Definitions and interpretation
Data collectively all information that you submit to Kanz Ul Huda via the Website. This definition incorporates, where applicable, the definitions provided in the Data Protection Laws;
Cookies a small text file placed on your computer by this Website when you visit certain parts of the Website and/or when you use certain features of the Website. Details of the cookies used by this Website are set out in the clause below (Cookies);
Data Protection Laws any applicable law relating to the processing of personal Data, including but not limited to the Directive 96/46/EC (Data Protection Directive) or the GDPR, and any national implementing laws, regulations and secondary legislation, for as long as the GDPR is effective in the UK;
GDPR the General Data Protection Regulation (EU) 2016/679;
Kanz Ul Huda, or us Kanz Ul Huda, a charity incorporated in England and Wales with registered address Unit 7-8, Saltley Industrial Centre, Adderley Road, BIRMINGHAM B8 1AW
UK and EU Cookie Law the Privacy and Electronic Communications (EC Directive) Regulations 2003 as amended by the Privacy and Electronxic Communications (EC Directive) (Amendment) Regulations 2011;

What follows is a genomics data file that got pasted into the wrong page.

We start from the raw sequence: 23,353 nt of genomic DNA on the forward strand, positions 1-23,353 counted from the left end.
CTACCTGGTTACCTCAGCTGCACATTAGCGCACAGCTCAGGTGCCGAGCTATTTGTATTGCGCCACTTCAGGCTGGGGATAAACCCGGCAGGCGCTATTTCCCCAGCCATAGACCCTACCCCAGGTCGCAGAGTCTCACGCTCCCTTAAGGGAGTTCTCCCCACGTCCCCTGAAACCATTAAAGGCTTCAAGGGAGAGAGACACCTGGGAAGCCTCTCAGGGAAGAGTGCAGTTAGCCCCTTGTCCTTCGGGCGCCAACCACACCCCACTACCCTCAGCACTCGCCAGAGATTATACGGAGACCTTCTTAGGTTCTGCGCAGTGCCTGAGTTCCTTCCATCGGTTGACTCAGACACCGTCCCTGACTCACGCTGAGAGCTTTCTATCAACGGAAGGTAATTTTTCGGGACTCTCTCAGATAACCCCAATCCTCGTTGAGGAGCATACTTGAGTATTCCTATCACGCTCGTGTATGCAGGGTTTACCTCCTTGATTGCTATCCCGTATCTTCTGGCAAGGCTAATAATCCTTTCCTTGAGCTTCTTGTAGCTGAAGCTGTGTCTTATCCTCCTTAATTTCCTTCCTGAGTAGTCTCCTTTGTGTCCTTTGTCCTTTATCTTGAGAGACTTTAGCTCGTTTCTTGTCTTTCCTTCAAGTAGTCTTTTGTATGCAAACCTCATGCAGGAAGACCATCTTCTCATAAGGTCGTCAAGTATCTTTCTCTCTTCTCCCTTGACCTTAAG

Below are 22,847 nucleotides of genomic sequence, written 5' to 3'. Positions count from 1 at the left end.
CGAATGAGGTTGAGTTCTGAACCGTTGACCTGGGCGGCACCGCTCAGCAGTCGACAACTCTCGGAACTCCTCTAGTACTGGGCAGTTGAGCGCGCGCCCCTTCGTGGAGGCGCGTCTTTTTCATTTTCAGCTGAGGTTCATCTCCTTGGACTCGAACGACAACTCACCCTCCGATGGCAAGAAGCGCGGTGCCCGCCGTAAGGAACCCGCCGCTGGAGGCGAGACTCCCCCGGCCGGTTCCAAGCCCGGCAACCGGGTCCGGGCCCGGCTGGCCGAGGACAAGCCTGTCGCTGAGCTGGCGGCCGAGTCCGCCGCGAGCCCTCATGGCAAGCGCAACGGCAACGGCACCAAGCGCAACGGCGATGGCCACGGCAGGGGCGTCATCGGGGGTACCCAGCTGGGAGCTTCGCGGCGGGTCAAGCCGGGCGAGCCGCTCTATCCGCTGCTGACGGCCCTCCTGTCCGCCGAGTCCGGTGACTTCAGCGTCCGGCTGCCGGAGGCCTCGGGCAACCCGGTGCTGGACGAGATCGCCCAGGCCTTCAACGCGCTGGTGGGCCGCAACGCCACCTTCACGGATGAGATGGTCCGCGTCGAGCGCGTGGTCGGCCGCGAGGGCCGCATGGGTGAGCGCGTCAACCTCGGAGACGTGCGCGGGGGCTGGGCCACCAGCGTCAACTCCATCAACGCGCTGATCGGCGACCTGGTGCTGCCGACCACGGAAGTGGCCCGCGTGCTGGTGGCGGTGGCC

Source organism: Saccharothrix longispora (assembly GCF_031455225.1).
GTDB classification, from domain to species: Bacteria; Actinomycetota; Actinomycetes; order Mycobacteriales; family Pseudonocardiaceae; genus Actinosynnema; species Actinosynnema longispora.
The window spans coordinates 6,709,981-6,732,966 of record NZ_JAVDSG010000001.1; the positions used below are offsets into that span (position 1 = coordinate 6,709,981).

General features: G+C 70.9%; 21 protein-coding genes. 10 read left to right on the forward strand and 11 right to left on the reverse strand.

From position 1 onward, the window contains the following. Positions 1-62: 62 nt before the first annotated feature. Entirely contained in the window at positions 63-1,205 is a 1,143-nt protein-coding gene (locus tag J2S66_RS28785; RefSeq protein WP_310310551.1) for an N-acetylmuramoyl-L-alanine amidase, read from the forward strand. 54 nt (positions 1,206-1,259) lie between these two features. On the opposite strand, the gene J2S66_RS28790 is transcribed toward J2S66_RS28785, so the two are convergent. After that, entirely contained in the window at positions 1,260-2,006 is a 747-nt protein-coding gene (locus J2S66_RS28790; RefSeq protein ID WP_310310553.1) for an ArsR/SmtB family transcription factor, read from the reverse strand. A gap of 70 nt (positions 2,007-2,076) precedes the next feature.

User or you any third party that accesses the Website and is not either (i) employed by Kanz Ul Huda and acting in the course of their employment or (ii) engaged as a consultant or otherwise providing services to Kanz Ul Huda and accessing the Website in connection with the provision of such services; and
Website the website that you are currently using and any sub-domains of this site unless expressly excluded by their own terms and conditions.
the singular includes the plural and vice versa;
a reference to a person includes charities, firms, companies, government entities, trusts and partnerships;
“including” is understood to mean “including without limitation”;
reference to any statutory provision includes any modification or amendment of it;
For purposes of the applicable Data Protection Laws, Kanz Ul Huda is the “data controller”. This means that Kanz Ul Huda determines the purposes for which, and the manner in which, your Data is processed.
We may collect the following Data, which includes personal Data, from you:
date of birth;
contact Information such as email addresses and telephone numbers;
demographic information such as postcode, preferences and interests;
financial information such as credit / debit card numbers;